CLEARFELLING of bio diverse native forest on public land in the Otway Ranges ended in 2008 and the five-year anniversary of this environmental achievement will be celebrated when the Lorne Film Festival premieres the short film ‘Forest for the Trees’ later this month.
The documentary highlights the successful community campaign organised by the Otway Ranges Environment Network. The grassroots action between 1996 and 2008 led to the creation of the Great Otway National Park. And what an achievement it was. From an environmentalist’s perspective~, a total ban on. Clear-felling across an entire geographic region was unprecedented. The Otway’s represents the only to do what was needed to be done high rainfall tall forest region in to save the forests, to take Australia, where an existing and responsibility for their own actions well established native forest, and to be mindful of what other wood-chip industry has been totally activists were doing removed.
This deliberate democratic the outcome is a tribute to an approach to decision-making great number of small grassroots meant that OREN incorporated and community groups. In Geelong, the array of people, ideas, actions and Geelong Environment Council and strategies. Many of the people who Geelong Community Forum played took part in 40 blockades between critical roles in raising public 1996 and 2002 were arrested for awareness, backed up with strong obstructing logging.
Support from the Greater Geelong and on some occasions, the City Council and Surf Coast Shire. Geelong courts found logging was the film tells the story of OREN unlawful and protesters were found by focusing on the group’s not guilty. Grassroots governance, strategies on at least eight occasions, and the internal struggles. blockades, or threats of action, OREN’s governance was based forced the State Government to on a non-hierarchical decision- relocate logging contractors to making process, similar to other less contentious forest areas “deliberative democracy”. So they could keep working and those involved were encouraged me.et their. licence commitments. Other key planks of the campaign included a successful consumer boycott campaign against Kleenex, action that forced the company to stop using woodchips from the Otway’s in 1998. The film also focuses on treachery within OREN’s own ranks.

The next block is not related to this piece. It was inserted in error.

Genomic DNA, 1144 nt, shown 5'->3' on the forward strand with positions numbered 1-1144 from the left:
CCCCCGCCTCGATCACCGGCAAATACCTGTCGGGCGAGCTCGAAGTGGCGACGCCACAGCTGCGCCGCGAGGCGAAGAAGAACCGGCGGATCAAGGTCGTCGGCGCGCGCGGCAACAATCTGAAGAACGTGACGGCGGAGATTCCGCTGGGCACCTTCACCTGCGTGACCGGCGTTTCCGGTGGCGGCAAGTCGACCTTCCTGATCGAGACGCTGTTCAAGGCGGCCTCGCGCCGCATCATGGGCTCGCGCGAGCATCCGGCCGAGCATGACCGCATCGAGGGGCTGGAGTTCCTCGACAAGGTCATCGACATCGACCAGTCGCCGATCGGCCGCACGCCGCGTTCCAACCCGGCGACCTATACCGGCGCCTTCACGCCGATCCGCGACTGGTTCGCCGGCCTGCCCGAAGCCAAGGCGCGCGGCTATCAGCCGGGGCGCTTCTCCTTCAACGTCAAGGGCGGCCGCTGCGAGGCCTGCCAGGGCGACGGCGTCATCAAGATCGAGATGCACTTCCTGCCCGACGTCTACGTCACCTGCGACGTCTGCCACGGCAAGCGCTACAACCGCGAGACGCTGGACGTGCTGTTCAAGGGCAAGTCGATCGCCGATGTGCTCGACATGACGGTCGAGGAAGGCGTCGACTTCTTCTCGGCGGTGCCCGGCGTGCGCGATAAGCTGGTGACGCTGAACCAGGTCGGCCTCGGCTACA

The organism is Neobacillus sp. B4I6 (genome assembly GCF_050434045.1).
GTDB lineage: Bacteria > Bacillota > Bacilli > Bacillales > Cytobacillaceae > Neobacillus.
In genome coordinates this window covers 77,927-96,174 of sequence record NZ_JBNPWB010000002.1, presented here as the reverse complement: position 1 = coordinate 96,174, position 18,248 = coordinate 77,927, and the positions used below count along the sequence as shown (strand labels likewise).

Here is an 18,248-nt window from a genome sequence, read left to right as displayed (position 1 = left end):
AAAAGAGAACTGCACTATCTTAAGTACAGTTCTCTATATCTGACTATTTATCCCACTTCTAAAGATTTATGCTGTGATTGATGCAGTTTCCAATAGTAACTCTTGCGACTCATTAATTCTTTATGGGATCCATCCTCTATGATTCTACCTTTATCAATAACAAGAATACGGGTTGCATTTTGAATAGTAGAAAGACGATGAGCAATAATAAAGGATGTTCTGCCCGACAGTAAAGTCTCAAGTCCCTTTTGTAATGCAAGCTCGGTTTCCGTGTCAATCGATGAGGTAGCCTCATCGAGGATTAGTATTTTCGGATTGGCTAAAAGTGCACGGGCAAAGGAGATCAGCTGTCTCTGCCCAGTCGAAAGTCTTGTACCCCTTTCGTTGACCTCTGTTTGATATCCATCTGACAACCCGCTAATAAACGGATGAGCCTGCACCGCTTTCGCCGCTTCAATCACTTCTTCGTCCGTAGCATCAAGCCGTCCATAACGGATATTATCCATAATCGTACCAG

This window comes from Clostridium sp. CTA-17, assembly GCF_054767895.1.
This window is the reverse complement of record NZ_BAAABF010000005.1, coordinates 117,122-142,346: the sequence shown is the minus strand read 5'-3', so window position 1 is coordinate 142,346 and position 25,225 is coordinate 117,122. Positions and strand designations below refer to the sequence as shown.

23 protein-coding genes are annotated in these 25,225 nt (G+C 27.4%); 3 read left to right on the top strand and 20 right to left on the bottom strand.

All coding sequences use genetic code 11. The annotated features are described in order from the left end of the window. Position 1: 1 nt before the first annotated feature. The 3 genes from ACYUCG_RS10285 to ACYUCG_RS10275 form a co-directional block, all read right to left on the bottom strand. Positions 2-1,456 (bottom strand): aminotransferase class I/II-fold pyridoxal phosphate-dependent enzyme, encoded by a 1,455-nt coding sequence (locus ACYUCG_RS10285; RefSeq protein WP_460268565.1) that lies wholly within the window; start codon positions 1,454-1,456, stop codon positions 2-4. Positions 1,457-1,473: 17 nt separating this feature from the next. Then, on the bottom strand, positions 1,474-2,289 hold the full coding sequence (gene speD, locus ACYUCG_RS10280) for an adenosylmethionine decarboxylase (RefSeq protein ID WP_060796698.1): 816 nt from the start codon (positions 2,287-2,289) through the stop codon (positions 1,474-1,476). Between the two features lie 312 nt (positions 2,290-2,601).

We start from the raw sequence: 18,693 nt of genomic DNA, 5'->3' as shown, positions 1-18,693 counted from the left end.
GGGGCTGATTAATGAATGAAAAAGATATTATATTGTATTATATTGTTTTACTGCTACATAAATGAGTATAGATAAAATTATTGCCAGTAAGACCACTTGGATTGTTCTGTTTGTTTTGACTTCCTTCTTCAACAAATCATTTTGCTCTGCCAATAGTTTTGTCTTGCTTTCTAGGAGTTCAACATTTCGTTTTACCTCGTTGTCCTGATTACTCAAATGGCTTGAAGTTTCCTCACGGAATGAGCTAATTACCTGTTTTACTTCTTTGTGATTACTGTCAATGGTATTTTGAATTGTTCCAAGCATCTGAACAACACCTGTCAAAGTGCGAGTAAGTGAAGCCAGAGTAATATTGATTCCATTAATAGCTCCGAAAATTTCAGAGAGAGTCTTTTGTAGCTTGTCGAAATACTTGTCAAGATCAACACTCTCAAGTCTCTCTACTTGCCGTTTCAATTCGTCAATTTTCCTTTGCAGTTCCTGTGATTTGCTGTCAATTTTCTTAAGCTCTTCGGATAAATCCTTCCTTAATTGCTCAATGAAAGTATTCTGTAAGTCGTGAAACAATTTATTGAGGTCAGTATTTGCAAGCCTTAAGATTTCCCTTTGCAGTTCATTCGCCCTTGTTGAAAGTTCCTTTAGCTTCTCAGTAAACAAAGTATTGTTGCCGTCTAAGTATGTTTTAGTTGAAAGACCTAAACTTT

That occurred when then premier Steve Bracks announced ‘ early during the 2002 state election campaign that, if re-elected, he would ban native forest logging Oy 2008. Then opposition leader Robert Doyle made it clear that the Liberal Party supported logging until at least 2020. Meanwhile, OREN clashed with more formally-organised environment groups such as The Wilderness Society, a group that sought a state-wide logging ban. TWS described the ALP policy to ban all Otway logging as a “small win” and refused to provide political support for it. However, it was the Greens who conveyed the greatest resentment toward the ALP’s Otway policy.
Seeking to differentiate itself from rival political parties, the Greens adopted a forest policy that sought a state-wide logging ban and embarked on a media campaign to belittle the environmental significance of the Otway logging ban.
The ALP won the 2002 election and went on to implement the Otway policies. Forests/or the Trees will screen at the Mantra Lorne on November 17 at 12.30pm as part of the Lome Film Festival.
OREN spokesman Simon Birrell is a spokesman for the Otway Ranges Environment Network.
This is the story the Otways Ranges Environment Network (OREN), a diverse grassroots network of people who devoted seven years of their lives to successfully end clearfell logging and woodchipping of biodiverse native forest in the Otways Ranges. Many in OREN suffered violence, incarceration, financial loss and finally abandonment by the peak environmental groups and the Greens Party yet won their campaign using a decentralised, regionally focused activist strategy. The film explores both the external and internal conflicts OREN faced, the highs and the lows and the unrelenting devotion of those involved, from activists living in trees to Collins street business-men. OREN still attracts attention as a case study to inspire similar campaigns around the world.